now supports dark mode, enjoy!

A post from DA Umbrella, published at 2020-01-24

I have an increasing desire to build a Twitter app around the idea of “Two-twitter-app lifestyle” (the other being the official app).

A post from DA Umbrella, published at 2020-01-19

Bye, Web Console

The mac catalyst app, dA Umbrella, has fully replaced my previous web console written in reacjs.

It’s the admin console behind It's a simple CMS, and a blog editor with markdown support.

What a satisfying change:

 20 files changed, 2 insertions(+), 31123 deletions(-)
Screenshot of dA Umbrella

Screenshot of dA Umbrella

A post from DA Umbrella, published at 2020-01-17

On January 1st, I made a goal to support editing and publishing blog posts in DA Umbrella by end of this month. But as mentioned in my previous post, the goal has already been achieved today, way ahead of my estimation.

Thinking about what went wrong right, it's SwiftUI. It makes UI composition, and more importantly, re-composition, much easier. Now that I realized its power, I simply could not imagine going back to pure AppKit/UIKit. (Cough.)

A post from DA Umbrella, published at 2020-01-14

First Blogpost From DA Umbrella

Another milestone of DA Umbrella: this post is now written, edited, and published in the Mac Catalyst app. It uses a custom built markdown editor and parser.

It still lacks other markdown features according to the spec, and a lot more work needs to be done to make the UX great. However, this milestone means I can now start writing and publishing my blog in a Mac app. So exciting.

Here is a demo of supported syntaxes for my own tracking purpose:

Header 1

Header 2

Paragraphs with inline bold, italic, deletion, links, code, images, with markdown syntax highlighting:

Screenshot of dA Umbrella
Code blocks

Blockquote, with inline bold, italic, deletion, etc…

  • Unordered list
  • Another item
  1. Ordered list
  2. Another item

A post from DA Umbrella, published at 2020-01-13

The Catalyst version of DA Umbrella just reached its first tiny milestone: all my project tasks now live in the app.

Screenshot of dA CamCal

Screenshot showing a simple list of tasks for dA CamCal

A post from DA Umbrella, published at 2019-12-30

Language breakdown of all my personal projects as of 2019-12-27:

  1. 66.9% C#
  2. 17.8% JavaScript
  3. 4.3% ShaderLab
  4. 3.2% Objective-C
  5. 3.0% Swift
  6. 1.6% Go

My ambitious 2020 goal: Swift goes to #1.

P.S. SwiftUI ain't gonna help much with this goal 😂

A post from DA Umbrella, published at 2019-12-28

A Pivot Point of DA Umbrella

The current admin console part of DA Umbrella is a web app built with reactjs. While it works fine when I am on my Mac, I find more often when I want an iOS to do a quick task. More importantly, those quick tasks would be much easier if the app supports share extensions or Shortcuts.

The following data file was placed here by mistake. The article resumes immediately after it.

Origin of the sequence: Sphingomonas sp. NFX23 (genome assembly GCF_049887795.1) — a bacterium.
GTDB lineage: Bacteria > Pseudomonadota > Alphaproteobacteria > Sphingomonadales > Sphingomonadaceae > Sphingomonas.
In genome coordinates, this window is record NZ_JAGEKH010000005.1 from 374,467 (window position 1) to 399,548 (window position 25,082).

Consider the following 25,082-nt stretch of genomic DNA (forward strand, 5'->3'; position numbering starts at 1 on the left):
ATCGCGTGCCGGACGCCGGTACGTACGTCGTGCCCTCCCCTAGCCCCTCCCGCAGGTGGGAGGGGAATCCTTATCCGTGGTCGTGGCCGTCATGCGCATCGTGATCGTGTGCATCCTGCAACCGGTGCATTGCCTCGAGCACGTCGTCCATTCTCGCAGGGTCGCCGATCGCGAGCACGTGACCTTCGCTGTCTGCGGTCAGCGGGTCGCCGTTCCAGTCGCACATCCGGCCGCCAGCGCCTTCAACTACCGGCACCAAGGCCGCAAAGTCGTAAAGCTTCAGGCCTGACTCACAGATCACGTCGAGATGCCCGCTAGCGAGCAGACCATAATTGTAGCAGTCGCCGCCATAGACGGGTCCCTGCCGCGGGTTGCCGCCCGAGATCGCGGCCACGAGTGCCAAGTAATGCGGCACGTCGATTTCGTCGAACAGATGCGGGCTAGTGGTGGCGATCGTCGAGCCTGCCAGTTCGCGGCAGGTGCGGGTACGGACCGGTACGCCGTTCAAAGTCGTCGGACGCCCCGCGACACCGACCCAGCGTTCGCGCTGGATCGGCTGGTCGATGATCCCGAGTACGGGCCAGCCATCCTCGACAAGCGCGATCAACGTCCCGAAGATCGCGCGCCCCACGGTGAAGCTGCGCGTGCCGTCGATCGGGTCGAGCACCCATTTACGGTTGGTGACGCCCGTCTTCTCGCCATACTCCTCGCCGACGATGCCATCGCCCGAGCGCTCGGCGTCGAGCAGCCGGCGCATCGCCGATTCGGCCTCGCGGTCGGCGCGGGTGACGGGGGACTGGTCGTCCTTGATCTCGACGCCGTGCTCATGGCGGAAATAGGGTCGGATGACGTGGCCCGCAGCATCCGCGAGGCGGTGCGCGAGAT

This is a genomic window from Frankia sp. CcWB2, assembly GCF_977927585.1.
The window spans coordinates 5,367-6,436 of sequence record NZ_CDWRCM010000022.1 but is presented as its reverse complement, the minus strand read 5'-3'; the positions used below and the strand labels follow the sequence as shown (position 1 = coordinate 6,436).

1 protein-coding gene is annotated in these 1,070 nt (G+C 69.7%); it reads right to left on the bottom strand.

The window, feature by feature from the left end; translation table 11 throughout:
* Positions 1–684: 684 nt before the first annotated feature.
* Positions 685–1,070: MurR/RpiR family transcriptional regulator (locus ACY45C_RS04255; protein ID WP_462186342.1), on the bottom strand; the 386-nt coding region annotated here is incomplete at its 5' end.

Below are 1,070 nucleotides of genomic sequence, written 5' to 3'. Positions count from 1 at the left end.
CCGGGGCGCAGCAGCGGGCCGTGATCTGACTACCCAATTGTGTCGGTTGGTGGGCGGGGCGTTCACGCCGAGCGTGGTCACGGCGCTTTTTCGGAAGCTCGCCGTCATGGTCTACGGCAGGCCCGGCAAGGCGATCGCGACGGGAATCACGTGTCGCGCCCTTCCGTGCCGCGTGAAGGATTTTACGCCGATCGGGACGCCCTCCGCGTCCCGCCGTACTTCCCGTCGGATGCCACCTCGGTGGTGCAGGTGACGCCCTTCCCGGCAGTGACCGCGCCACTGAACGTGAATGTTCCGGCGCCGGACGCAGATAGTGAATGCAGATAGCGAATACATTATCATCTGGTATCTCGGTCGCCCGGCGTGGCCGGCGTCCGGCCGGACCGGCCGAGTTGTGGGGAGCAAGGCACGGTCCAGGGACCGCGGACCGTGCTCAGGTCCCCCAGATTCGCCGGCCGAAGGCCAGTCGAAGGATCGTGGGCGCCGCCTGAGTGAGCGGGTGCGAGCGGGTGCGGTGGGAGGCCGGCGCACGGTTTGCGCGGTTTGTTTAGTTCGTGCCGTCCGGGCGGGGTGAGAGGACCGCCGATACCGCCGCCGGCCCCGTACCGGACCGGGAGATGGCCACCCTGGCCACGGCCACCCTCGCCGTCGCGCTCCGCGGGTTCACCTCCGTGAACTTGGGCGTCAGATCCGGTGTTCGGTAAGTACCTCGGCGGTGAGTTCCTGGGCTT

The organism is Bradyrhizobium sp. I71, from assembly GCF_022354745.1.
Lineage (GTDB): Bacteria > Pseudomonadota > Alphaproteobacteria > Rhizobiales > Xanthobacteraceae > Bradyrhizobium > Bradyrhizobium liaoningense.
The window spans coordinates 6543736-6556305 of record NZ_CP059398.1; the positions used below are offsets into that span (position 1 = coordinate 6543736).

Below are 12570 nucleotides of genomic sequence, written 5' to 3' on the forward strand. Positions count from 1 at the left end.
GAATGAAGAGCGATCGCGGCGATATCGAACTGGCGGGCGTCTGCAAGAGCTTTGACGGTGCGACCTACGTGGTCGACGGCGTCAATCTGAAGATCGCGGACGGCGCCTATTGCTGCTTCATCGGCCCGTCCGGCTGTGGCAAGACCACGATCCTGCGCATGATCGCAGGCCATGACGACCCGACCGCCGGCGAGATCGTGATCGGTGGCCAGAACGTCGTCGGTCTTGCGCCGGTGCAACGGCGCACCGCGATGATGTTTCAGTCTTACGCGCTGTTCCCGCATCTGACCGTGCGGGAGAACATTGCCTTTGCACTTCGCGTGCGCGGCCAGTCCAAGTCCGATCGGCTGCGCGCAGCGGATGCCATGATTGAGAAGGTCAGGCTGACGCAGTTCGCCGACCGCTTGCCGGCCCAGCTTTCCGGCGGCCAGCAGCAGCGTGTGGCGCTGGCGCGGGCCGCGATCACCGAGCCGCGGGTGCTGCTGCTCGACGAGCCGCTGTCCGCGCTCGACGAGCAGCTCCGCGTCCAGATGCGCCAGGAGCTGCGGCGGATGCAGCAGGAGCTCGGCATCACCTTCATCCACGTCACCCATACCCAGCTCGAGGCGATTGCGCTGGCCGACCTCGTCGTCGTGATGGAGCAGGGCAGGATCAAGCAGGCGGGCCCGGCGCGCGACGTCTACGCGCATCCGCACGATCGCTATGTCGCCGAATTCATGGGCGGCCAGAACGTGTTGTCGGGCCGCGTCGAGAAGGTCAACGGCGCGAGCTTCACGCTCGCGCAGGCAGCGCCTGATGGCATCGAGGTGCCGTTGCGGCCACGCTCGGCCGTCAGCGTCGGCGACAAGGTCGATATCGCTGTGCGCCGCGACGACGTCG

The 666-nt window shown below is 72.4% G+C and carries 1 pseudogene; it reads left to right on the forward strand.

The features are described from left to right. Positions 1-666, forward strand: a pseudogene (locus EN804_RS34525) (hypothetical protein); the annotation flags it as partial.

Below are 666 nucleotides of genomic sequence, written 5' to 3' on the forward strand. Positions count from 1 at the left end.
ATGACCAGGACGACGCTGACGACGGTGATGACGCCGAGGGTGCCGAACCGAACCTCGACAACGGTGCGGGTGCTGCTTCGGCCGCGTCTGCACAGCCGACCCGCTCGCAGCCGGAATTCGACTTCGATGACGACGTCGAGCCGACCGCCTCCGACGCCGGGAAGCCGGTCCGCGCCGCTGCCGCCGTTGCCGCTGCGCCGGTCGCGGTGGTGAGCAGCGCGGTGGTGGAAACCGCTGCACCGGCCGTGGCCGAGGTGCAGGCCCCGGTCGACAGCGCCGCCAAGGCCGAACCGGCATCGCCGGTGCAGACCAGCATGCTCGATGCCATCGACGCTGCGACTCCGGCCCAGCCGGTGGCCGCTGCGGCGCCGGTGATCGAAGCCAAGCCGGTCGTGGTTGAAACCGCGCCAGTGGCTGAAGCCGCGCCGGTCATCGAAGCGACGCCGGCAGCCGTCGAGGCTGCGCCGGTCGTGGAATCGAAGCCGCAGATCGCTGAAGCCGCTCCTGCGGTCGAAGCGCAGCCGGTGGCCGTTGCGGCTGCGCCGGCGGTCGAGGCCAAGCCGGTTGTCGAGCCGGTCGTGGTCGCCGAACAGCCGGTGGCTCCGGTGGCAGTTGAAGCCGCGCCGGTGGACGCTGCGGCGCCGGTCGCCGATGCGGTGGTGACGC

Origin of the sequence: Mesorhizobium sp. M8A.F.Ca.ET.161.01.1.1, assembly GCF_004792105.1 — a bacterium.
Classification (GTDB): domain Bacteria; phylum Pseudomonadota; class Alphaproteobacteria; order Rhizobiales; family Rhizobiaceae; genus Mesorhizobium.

I finally took the action to start the new project in Xcode. Here is a screenshot of the hello world version:

Screenshot of dA Umbrella

A post from DA Umbrella, published at 2019-12-22

Adopting Inter

After I noticed @rsms's Inter) font from this tweet, I immediately tried it out on my website. The result is better than what I had (Lato + Alegreya). Now everything on uses Inter.

I plan to do incremental changes to my website towards a better design. Adopting a great font is a significant step.

A post from DA Umbrella, published at 2019-09-20

Trying Out Figma

This week I finally sit down and got my hands dirty in design. I partially explored design systems, sketched some logos, colors, and typography in Figma. Then I tried a slight re-design of my website's home page:

DoleeArts Website in Figma

A version of the design in Figma.

Figma is really intuitive. When I first saw others' cursors moving in real time, it blew my mind. But for me as a one-person shop, its intuitive interface is the reason I love it. I tried Photoshop, Illustrator, and Sketch. They all failed me. Figma is the first tool I felt home-ish. I still struggle with it, but I do see its potential in my workflow.

I know the design I did today isn't great. It's not even good. It's the worst thing I will probably come up with. And I'm not updating my home page to be exactly what I have designed.

However, the design did improve the website in some areas. And I just incorporated them in the latest build.

Separating code and design does make the product better. I will spend more time on dedicated design sessions.

A post from DA Umbrella, published at 2019-09-14

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